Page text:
August 29, 2006
Well, that was the week that was!
We must start by thanking all of the people that have joined our Calgoo community. The problem with planning for an event like this is that you never know how many visitors to expect and when they will arrive. The good news for us is that our estimates were exceeded – the challenge was the unacceptable slow speed experienced by some Day One downloaders. For that we apologize.
The greatest gift we have received from the vast amount of publicity and chat about Calgoo is feedback from users and potential users. Whether you commented via our blog, chatted on Digg or blogged about us, we appreciate your input and we are compiling the results so that we can target our resources on the areas that are most important to you. Our tech team are beavering away (Canadian humour, eh?) or a number of suggestions and we will give you an update on this next week.
For interests sake here are a few quick facts about the past week:
17 – Number of Google matches on the phrase Calgoo on 21 Aug
230,000 – Number of Google matches on the phrase Calgoo on 28 Aug
117 – Number of blog matches on Technorati on 28 August
175 – Number of Google blog search matches on 28 August
And my personal favourite:
88 – Number of countries where there has been a Calgoo download as of 28 August.
For those of you that would like to read some third party reviews, a couple of the most thoughtful were by Download Squad and CNet (in fact CNet even posted a correction, which was good of them).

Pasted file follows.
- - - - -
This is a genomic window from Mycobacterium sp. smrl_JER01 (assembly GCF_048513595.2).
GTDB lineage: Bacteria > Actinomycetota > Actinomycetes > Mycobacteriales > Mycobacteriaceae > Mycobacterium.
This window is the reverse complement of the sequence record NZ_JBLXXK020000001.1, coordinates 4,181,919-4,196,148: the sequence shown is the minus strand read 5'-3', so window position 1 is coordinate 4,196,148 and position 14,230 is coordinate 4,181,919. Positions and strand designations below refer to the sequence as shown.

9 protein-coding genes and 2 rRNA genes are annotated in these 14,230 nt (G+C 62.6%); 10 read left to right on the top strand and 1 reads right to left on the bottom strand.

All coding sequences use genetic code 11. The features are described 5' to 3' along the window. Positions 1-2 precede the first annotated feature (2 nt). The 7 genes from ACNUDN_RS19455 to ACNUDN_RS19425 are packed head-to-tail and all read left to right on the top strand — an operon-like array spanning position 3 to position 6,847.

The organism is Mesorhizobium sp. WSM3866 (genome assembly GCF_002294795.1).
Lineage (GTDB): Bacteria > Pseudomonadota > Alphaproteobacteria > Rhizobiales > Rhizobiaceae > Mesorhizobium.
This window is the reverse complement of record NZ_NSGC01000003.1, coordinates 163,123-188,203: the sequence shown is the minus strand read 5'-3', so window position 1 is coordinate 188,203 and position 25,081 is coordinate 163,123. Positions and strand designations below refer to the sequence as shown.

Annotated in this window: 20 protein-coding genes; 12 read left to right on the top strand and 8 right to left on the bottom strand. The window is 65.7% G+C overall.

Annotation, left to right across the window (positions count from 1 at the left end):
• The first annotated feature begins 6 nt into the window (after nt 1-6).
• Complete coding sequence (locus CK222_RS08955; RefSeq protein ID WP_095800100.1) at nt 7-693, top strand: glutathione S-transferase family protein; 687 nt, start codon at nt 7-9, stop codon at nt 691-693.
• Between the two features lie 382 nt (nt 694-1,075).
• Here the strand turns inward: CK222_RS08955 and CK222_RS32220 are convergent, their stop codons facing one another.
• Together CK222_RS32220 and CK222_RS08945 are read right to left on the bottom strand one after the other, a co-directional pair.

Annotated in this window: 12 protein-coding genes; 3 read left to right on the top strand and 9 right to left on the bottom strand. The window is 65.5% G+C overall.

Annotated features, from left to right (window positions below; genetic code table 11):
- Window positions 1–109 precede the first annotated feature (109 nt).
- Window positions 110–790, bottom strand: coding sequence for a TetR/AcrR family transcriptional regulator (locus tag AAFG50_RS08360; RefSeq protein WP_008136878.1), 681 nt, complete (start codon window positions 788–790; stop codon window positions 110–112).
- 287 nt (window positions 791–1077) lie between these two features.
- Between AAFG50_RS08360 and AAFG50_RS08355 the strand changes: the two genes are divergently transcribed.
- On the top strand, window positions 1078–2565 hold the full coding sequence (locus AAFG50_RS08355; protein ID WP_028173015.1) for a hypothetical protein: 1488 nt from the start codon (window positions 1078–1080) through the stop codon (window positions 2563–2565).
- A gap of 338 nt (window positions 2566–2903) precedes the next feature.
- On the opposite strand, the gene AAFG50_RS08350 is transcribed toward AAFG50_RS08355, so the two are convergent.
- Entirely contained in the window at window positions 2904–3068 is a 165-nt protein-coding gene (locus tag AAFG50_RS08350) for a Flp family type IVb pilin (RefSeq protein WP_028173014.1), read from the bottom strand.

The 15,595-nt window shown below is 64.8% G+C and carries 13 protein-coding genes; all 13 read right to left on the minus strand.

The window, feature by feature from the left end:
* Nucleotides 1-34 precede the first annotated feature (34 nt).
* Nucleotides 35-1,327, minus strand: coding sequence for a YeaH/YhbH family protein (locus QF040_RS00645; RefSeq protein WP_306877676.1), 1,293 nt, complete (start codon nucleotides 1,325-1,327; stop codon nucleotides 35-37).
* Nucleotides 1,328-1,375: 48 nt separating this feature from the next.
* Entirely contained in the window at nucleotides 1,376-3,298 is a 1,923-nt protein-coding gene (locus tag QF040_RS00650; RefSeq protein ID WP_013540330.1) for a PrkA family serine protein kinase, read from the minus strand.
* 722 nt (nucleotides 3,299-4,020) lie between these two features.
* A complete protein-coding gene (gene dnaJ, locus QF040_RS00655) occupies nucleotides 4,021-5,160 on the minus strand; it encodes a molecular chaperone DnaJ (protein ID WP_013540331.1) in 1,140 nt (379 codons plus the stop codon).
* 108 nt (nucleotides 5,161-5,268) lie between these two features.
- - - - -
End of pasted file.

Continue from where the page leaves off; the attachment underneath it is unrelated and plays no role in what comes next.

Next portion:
August 24, 2006
The launch of Calgoo has created a reasonable sized ripple in the Blogosphere. Among the many comments and questions are several that relate to trust and how Calgoo treats user’s information. This is an important area for us and it should be important to you – it’s a dangerous world out there – so here are a few thoughts direct from the Owl’s Nest.
Google Calendar credentials – Our application needs to be able to communicate with your Google Calendar in order to function. As Calgoo is a desktop based application, your machine speaks with your Google Calendar and stores your data locally. When Calgoo asks for your Google Calendar credentials they are stored on your computer and your computer only, we do not receive or store this information. We have started a dialogue with Google and will be discussing this with them.
Calwho? – Calgoo is backed by a great team. We are a Canadian based company with real offices and real people. You can see our happy faces on the about section of our website and follow the link back to our corporate page if you want to find out more about us.
Trust – We know we have to earn it. We intend to make the Calgoo experience so darn good that you all become vocal advocates. If we make you happy, you will tell others – that’s our goal. We want you all hooting like happy Owls.